Certainly Britain’s changing tastes are chronicled in technicolour detail. Some products leap out as quintessentially of their time: space hoppers in 1973, Mutant Ninja Turtle toys in 1991 and a Justin Bieber stationery set in 2012.
In the 1984/85 edition, there is a Sinclair ZX Spectrum, costing £129.95 (£420 in today’s money).
It was then the cutting edge of computing, with eight colours, a sound range of ten octaves and a maximum text display of 32 columns and 24 lines. Dazzling! Part of the products’ charm lies in how they were displayed.
In 1981 there were various terrifying-looking bits of home exercise equipment, including a Super Strength Builder being demonstrated by ‘5-times Mr Universe, Arnold Schwarznegger’ and a Paunch Killer exercise bench ‘recommended by Emlyn Hughes’, wearing an England football kit, just in case shoppers forgot who he was. At its height in the early 1990s — when Amazon was a river in South America, not a website — each edition, one printed in January, one in July, merited a print run of 10 million copies.
Customers could pick one up free in the shops, while the shops themselves kept a number of the laminated versions for customers to flick through.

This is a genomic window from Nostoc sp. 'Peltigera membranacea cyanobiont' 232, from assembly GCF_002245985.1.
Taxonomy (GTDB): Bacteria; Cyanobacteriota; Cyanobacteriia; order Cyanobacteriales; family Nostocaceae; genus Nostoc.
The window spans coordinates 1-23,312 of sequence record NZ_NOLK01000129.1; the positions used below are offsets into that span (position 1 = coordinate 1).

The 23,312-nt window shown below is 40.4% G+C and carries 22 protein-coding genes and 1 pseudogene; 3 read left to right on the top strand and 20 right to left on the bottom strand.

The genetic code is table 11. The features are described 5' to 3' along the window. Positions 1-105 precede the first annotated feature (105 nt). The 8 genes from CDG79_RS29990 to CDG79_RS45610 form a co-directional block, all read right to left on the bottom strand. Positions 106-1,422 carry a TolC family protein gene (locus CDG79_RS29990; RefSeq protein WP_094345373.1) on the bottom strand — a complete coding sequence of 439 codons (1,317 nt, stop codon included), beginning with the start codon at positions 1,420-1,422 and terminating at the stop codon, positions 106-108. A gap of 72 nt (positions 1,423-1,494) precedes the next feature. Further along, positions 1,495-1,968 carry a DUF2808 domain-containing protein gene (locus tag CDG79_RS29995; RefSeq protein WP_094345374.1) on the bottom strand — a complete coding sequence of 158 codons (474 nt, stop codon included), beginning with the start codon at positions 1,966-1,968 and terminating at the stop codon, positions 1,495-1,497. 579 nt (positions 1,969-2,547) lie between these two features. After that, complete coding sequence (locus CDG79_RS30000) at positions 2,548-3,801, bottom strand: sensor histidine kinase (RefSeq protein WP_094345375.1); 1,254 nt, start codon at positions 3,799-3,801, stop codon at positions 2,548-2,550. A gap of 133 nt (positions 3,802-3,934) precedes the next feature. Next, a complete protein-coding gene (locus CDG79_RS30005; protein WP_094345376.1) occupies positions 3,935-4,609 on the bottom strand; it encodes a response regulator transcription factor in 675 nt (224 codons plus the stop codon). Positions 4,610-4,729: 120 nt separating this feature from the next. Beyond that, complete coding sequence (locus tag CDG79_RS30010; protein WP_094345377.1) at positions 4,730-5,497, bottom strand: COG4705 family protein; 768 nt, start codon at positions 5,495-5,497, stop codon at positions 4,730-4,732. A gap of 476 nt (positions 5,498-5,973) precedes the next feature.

Mark Given, chief marketing officer of Argos and parent company Sainsbury’s, says the decision to wield the axe ‘weighed heavily upon me’, even though the writing has been on the wall for some time, as more customers use the Argos website either to order products for home delivery or collect in-store.
‘What you’ve seen over the past decade has been a drop from 10 million catalogues printed every edition to about 3 million today. People have been picking it up less, little by little.’ The most recent one, printed in January, merited a print run of 3.9 million.
And that was before lockdown dramatically changed the way people shop, with far more people moving online.
Argos dates back to 1958 when Richard Tompkins, an entrepreneur, launched Green Shield Stamps. Back then, thanks to the restrictive Resale Price Maintenance Act, retailers — including the burgeoning supermarkets —could not discount most prices.
Instead they offered customers loyalty stamps.
Green Shield Stamps became the biggest operator when Tesco signed up to the scheme. Customers would swap their stamps for various household items at a Green Shield Stamp showroom — the precursor to the Argos store.
In 1973, Tompkins began rebranding the Green Shield Stamps showroom as Argos, named after the Greek city, because it would feature high up in alphabetical listings in telephone directories.
Four years later, when Tesco pulled out of the scheme, Tompkins started to accept cash or credit, rather than the stamps and the catalogues became bigger.
The early editions contained 250 pages and 4,500 items; the most recent one ran to 1,748 pages with nearly 60,000 items. While the two doorstep editions will disappear, Argos’s surviving stores will still offer a Christmas gift guide.
‘It will still be key and kids will still be able circle in red the things they want,’ insists Mr Given.
But the laminated book of dreams is no more.
‘It may be inevitable,’ says Professor Sparks.
‘But when something you’ve grown up with disappears, it’s always a sad moment.’